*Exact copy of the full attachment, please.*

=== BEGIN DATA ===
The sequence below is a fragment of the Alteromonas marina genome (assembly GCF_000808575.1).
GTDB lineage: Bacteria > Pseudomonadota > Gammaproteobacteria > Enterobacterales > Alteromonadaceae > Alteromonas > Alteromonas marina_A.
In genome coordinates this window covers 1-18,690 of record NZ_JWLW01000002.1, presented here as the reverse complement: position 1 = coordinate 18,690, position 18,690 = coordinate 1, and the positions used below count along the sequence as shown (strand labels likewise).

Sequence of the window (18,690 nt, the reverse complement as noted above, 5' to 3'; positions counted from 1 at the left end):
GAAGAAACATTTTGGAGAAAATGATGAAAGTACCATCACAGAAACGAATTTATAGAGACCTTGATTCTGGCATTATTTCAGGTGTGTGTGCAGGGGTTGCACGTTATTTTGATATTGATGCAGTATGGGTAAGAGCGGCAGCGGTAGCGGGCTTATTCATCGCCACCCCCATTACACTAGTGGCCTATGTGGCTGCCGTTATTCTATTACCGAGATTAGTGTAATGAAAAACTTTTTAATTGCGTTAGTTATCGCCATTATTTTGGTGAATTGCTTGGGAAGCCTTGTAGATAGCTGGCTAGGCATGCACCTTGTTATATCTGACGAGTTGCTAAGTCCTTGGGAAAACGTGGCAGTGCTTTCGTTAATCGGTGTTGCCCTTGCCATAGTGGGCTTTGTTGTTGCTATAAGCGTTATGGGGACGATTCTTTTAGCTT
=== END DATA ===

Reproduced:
The sequence below is a fragment of the Alteromonas marina genome (assembly GCF_000808575.1).
GTDB lineage: Bacteria > Pseudomonadota > Gammaproteobacteria > Enterobacterales > Alteromonadaceae > Alteromonas > Alteromonas marina_A.
In genome coordinates this window covers 1-18,690 of record NZ_JWLW01000002.1, presented here as the reverse complement: position 1 = coordinate 18,690, position 18,690 = coordinate 1, and the positions used below count along the sequence as shown (strand labels likewise).

Sequence of the window (18,690 nt, the reverse complement as noted above, 5' to 3'; positions counted from 1 at the left end):
GAAGAAACATTTTGGAGAAAATGATGAAAGTACCATCACAGAAACGAATTTATAGAGACCTTGATTCTGGCATTATTTCAGGTGTGTGTGCAGGGGTTGCACGTTATTTTGATATTGATGCAGTATGGGTAAGAGCGGCAGCGGTAGCGGGCTTATTCATCGCCACCCCCATTACACTAGTGGCCTATGTGGCTGCCGTTATTCTATTACCGAGATTAGTGTAATGAAAAACTTTTTAATTGCGTTAGTTATCGCCATTATTTTGGTGAATTGCTTGGGAAGCCTTGTAGATAGCTGGCTAGGCATGCACCTTGTTATATCTGACGAGTTGCTAAGTCCTTGGGAAAACGTGGCAGTGCTTTCGTTAATCGGTGTTGCCCTTGCCATAGTGGGCTTTGTTGTTGCTATAAGCGTTATGGGGACGATTCTTTTAGCTT